Second, I need to debunk the widespread notion that rich people are greedy. I’ve observed that greed lies in every human heart, including the hearts of the poor. I thank God for wealthy people because often they give big gifts without which we could not do ministry.
So in answer to your question, of course the wealthy have an obligation to be generous, but we cannot expect them to “let us off the hook,” so to speak. All of us share equally in the challenges and opportunities before us.
Q: A practical question…how do you as a pastor speak about money from the pulpit without giving the impression to people (especially visitors) that all that the church ever talks about is money?
A: I’ve learned a couple of things throughout the years. First, it is absolutely necessary to connect money with ministry. People have to know that they don’t give to pay the utilities or salaries. All of these things are steps to a great and glorious end, namely the transformation of lives by the Gospel. I’ve learned that if we preach our vision, people will be more motivated to give
Second, I don’t think that we as pastors should ever give the impression that the church is desperate for money. If we understand the spiritual dimension of giving, God will take care of ministries He wants us to continue; if not, we must accept that.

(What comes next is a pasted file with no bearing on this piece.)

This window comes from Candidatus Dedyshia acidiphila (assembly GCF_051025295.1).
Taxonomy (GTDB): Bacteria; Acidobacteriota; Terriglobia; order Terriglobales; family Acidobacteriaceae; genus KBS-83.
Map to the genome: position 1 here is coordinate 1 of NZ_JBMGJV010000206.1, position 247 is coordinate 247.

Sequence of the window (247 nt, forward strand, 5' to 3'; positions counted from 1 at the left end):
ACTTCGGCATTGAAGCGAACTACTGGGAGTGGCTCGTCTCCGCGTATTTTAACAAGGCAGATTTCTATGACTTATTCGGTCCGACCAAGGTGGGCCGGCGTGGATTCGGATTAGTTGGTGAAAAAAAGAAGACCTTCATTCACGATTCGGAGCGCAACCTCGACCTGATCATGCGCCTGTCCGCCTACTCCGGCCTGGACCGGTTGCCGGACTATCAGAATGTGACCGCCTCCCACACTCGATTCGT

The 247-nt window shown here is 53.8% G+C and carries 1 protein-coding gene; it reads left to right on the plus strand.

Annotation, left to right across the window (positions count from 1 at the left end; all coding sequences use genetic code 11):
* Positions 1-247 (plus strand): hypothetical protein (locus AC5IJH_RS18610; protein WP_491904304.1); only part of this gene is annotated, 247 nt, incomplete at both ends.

Third, we must let people know that the real reason for giving is not just to benefit the church, but even more importantly, to benefit them. It is the stingy Christian who is the loser…he loses a great river of blessing in this life and especially in the next.
Q: Any predictions for the days ahead?
A: I believe that the President’s stimulus package will greatly delay a recovery; but we hope and pray for the best. We are all in this together.
These messages, based on the book of Romans, show that in the gift of salvation we see God at His best; the cross is God’s farthest outreach to us. Here we see the full range of His attributes, all converging together in an ambitious rescue plan for us as sinners. The overriding message of the series is that when we understand the Gospel properly, we see why we need it every single day—not just on the day of our salvation. We must depend on Christ to represent us to the Father daily, hourly. There is hope for great sinners and instruction for struggling saints.